Followup --- I did a search (yeah, I suppose I should have done that first!) and found an object called [begin~] which along with [selector~] looks like it can be used to turn off processing.
      Can I connect a [begin~] into the INPUT of a [vst~] to get this behavior? Do I need to connect it to all the inputs of the [vst~]
    • Jan 05 2013 | 1:55 pm
      thanks everybody, I did take the poly~ approach, and built a super CPU-intense abstraction, named simple_sine as well than main patch is not changed from n00b_meister What I see is indeed a discreet reduction in the CPU status, but really not in the scale i am looking for... In this example, my old macmini goes from 64% to 55% with muting OFF and then ON
      What I'm looking here is a way to completely *silence* and /or *bypass* all those processes inside the subpatch. And reactivate them when needed.
      But your proposed solution are best than can be achieved, am i wrong?
    • Jan 05 2013 | 3:58 pm
      @dhj: there is only one solution: in the future, take more care about where to create interfaces between modules, especially for abstractions, which should be something very "general" and easy to use. :)
      @personal: everything what is inside a poly (or between 2 muted polys like i suggest above) should eat 0% CPU instaed of what it uses when running.
    • Jan 05 2013 | 4:42 pm
      thanks a lot Roman, what you say means my subpatch/poly I posted above is wrongly built... because as said I'm far form what you say. so i guess I don't get when you say "every signal connection between 2 muted polys is not running" In case you are referring to a structure which is different from the one n00b_meister posted, can you please post a super simple patch of what you say? This would greatly help me! thanks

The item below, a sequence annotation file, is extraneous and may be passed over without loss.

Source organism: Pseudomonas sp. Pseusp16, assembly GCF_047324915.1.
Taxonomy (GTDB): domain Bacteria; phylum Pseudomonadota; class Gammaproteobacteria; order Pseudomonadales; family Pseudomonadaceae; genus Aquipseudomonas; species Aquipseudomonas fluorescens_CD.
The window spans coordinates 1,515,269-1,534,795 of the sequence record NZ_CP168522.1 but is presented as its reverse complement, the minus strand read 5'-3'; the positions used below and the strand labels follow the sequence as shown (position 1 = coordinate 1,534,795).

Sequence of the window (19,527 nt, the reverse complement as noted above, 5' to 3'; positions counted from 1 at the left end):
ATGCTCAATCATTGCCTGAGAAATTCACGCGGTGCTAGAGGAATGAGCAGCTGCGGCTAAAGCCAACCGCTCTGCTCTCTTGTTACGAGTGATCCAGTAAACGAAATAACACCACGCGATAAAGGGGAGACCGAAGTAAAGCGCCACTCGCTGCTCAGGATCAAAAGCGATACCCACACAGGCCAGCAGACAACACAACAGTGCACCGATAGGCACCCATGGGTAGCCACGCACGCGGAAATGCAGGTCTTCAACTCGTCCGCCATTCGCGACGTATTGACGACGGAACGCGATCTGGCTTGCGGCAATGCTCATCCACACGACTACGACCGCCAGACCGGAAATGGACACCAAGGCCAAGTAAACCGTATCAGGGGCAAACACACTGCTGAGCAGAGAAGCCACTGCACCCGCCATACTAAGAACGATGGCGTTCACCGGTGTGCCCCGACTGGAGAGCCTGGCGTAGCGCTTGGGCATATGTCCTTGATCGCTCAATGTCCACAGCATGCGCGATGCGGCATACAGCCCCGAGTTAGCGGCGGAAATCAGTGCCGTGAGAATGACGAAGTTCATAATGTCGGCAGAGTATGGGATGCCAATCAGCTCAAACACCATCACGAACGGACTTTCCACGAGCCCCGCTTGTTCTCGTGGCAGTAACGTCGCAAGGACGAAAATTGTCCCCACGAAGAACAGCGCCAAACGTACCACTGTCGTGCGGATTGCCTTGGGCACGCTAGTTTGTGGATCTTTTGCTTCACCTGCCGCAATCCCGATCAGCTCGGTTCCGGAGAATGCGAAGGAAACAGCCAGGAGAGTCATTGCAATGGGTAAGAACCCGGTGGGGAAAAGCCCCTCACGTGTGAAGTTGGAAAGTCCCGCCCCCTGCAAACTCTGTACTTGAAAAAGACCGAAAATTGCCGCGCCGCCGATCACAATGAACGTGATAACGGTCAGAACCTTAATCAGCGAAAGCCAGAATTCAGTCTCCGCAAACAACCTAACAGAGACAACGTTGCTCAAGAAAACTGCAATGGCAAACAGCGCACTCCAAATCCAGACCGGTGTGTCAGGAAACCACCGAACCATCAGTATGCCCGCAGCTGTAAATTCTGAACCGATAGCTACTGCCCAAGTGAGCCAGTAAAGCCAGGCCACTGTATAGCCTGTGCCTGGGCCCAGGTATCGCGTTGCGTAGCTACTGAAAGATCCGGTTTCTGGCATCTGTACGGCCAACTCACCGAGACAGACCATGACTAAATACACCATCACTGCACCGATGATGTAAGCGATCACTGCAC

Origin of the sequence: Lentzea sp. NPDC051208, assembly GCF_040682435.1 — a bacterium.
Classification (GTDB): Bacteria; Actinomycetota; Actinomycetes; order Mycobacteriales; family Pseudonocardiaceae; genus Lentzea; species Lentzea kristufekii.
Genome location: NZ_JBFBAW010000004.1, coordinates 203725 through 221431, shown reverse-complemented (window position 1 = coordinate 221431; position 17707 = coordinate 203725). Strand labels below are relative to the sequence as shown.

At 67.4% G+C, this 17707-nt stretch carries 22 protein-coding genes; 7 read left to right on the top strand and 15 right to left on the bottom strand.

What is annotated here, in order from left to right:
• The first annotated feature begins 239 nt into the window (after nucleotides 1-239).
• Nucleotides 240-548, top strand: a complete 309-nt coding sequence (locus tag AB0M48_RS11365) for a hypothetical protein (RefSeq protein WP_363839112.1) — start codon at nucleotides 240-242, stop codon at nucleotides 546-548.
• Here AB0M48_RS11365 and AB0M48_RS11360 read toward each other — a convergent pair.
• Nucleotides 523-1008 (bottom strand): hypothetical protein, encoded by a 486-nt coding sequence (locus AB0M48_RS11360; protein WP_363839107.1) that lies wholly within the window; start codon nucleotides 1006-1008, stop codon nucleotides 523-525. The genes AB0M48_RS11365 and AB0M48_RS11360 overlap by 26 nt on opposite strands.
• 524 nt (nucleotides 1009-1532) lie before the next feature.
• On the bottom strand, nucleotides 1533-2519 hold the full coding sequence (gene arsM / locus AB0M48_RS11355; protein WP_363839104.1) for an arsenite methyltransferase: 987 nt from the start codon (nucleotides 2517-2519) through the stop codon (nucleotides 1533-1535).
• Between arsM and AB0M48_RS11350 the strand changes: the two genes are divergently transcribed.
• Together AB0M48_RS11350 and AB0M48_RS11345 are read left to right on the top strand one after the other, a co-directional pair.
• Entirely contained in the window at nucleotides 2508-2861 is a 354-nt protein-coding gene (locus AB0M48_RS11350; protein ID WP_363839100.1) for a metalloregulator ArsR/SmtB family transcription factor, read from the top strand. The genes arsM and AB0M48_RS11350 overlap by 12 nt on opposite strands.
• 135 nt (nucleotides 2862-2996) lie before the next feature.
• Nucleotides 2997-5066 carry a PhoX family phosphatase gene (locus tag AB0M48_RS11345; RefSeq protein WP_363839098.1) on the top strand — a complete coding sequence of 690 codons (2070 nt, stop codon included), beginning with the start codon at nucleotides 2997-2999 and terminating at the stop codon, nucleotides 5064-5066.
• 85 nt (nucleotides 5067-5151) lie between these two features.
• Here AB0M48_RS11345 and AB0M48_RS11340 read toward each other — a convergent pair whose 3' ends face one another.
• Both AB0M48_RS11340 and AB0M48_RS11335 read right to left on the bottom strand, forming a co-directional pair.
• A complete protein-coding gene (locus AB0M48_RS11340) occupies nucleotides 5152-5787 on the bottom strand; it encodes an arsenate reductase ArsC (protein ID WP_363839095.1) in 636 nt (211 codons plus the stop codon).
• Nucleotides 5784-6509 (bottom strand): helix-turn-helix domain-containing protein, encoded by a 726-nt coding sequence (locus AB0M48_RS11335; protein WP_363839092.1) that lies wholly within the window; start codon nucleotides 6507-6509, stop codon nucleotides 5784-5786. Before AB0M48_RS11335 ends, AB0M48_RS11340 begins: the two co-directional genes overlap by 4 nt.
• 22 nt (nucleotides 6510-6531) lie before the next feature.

• Jan 05 2013 | 5:14 pm
      @Roman Ahhh, if only we knew then what we know now, huh?!
      As it happens, I'm deeply using abstractions that are very general and get reused in lots of ways. But the problem (as I understand it) is due to my use of send/receive, a mechanism I also use all over the place to allow for very general reuse, easy addition of new "listeners", inserts, and so forth. My mixer (for example) is completely separate from my "synths", and both are separate from my audio/midi routing system, which has allowed for very significant flexibility, which I don't really want to have to give up too quickly.
      It would be nice if audio processing could just be automatically be disabled for any incomplete graph, i.e. if there is no complete "circuit" from a source to a destination.
    • Jan 05 2013 | 6:23 pm
      your patcher above should work from what i can see - at least if you are turning off ALL voices in case there is more than one.
      what i mean how i do it is pretty simple:
      | [poly~ mypolygate 1] | [yourcoolaudioeffect~] | [poly~ mypolygate 1] |
      inside the poly there is an in~ connected to the out~, and a thispoly~which gets the mute message from outside (preferrably through an extra input)
      i would now send "mute 1" - [del 0] - into the both poly~s with the effect that the connection between is dead.
    • Jan 05 2013 | 8:13 pm
      got it, thanks!